Son,” horse trainer Bud Delp said icily, “I want the truth. If you lie to me, you’re finished. I may tell a lot of bullshit, but I don’t lie.”
Before him in Delp’s small house in Laurel, Md. was Ronald Joseph Franklin, the 19-year-old jockey and protégé whom the trainer has called “my third son.” Two days earlier Franklin, who rode Spectacular Bid to victory in both the Kentucky Derby and the Preakness, had been picked up on charges of possession of cocaine in the parking lot at Disneyland.
“The guard looked in the car window,” Delp says, “and saw Ronnie with his two cousins. He had the coke between his legs. They recognized him, and that’s why he bit the dust. They handcuffed him and put him behind bars for five hours. He’s a tough little boy, but when he got back here I mean he was whipped.”
The arrest was the most damaging in a series of misfortunes that have threatened the career of the country’s most successful young jockey. Not long after the Preakness in May, Ronnie was fined $100 for kicking one of his mounts, then $25 for cursing a Pimlico security guard, finally $250 for fighting with fellow jockey Angel Cordero. Things got worse. He rode badly in the Belmont and wound up third. A young woman who works at a Pimlico concession stand named him in a paternity suit. And after his drug bust, Delp announced that veteran jockey Willie Shoemaker would replace Franklin on Spectacular Bid. It was perhaps the unkindest cut of all.
“He’s my baby,” said Ronnie’s mother defensively. “I think they’re picking on him, and I don’t understand why. There’s a heck of a lot of pressure, and he doesn’t know how to deal with it.” Delp now agrees. Under his supervision, young Franklin has submitted once again to the harsh discipline of a jockey in training, including an early curfew. Delp justifies changing Bid’s jockey as the only way to “take the pressure off Ronnie. He’s all mixed up, and we want to let him go back to being a teenager.”
It may be his salvation. The balky son of a truck driver, Franklin dropped out of 10th grade three years ago “because I wasn’t interested in learning about the past.” Determined to escape the factory town of Dundalk, Md.—”I didn’t want to be behind no windows”—Ronnie took a job walking horses for Delp and was soon apprenticed as a jockey. In his first year up he won purses of $1.7 million, made $200,000 of his own and acquired a taste for Bloody Marys and a life-style he couldn’t handle. “He’s a kid,” Delp says. “He’s going to be a kid for many more years because that’s the way he wants to be.”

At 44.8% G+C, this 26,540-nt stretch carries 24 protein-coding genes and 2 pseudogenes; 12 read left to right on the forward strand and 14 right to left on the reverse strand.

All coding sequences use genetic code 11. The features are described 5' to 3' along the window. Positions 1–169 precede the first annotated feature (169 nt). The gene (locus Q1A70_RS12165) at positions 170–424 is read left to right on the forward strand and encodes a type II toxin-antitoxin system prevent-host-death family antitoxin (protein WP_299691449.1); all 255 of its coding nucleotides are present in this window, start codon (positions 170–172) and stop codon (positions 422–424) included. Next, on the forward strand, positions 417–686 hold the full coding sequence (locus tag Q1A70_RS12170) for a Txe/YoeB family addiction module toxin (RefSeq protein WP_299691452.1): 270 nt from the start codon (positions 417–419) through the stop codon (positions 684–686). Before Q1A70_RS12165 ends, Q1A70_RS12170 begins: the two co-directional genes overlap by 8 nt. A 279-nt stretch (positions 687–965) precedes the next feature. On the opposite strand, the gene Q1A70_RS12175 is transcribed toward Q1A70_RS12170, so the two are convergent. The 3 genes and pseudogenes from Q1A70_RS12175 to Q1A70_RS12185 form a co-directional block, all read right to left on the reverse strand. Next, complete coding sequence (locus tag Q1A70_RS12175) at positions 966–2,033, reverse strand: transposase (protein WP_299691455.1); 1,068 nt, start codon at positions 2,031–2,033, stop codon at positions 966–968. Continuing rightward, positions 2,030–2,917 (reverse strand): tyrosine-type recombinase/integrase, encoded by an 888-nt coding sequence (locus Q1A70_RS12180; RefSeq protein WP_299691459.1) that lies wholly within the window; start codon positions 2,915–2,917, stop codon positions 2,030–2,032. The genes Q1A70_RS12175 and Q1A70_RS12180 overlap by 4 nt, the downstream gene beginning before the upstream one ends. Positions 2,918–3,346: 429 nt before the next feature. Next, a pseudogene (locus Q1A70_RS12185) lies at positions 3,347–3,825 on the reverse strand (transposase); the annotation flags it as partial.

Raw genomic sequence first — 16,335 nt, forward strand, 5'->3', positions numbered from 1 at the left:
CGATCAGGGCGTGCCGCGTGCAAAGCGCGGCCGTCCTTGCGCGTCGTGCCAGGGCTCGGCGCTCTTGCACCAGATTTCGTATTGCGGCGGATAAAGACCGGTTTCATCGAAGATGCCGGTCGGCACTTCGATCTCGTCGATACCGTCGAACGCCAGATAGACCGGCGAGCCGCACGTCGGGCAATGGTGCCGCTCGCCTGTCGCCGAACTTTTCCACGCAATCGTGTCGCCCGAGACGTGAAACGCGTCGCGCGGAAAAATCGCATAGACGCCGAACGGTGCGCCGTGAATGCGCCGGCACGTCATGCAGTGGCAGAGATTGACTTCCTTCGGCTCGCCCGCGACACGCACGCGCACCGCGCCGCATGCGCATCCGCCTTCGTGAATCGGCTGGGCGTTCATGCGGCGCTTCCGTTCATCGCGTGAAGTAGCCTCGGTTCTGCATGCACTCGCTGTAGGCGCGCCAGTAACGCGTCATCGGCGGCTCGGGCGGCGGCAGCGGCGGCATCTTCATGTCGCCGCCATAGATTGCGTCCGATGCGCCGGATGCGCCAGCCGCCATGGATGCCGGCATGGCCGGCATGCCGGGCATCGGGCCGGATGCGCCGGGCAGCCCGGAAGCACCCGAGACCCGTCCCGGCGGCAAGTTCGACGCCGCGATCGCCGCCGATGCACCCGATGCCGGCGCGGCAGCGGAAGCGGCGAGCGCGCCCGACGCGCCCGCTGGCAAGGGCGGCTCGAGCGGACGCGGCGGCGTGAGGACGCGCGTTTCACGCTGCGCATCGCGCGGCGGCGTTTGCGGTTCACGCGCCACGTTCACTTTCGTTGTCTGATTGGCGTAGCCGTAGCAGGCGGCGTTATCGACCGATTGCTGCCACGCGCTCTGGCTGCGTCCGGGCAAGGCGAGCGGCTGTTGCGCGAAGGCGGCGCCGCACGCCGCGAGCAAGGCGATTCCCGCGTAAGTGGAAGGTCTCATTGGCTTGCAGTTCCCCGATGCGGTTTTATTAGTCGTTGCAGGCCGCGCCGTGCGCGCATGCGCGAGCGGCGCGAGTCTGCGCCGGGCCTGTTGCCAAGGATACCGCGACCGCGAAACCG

Delp is hopeful that Ronnie’s luck may be turning. He could win dismissal of the drug charge since his record is clean and there is some question as to whose cocaine it was. Franklin also denies even having dated the young woman who has accused him of fathering her 5-month-old boy. “Her first name is Shirley—I don’t even know her last name,” he says. His difficulties with Cordero and other jockeys appear to be behind him.
Most important, Bud Delp, the man responsible for Franklin’s climb from nowhere, is now defending his protégé on all counts: the paternity suit (“It wasn’t Ronnie—she’s not going to get anything from him”); the horse-kicking episode (“Hell, all the riders do that”); and sassing the security guard (“He wouldn’t let Ronnie through the gate in my Lincoln Continental even though it’s got nine stickers on it”).
Ronnie’s attitude is measurably improved. “I was scared,” he admits of his arrest. So far racing officials have taken no action on the charge and won’t until his day in court. “There’ll be no more limelight for that kid,” vows Delp. “He’s going back into the house where he belongs. In a year or two, when we get another big horse, well, that’s another story.” Delp adds, in genuine remorse, “It’s too bad. I let him get too big too quick.”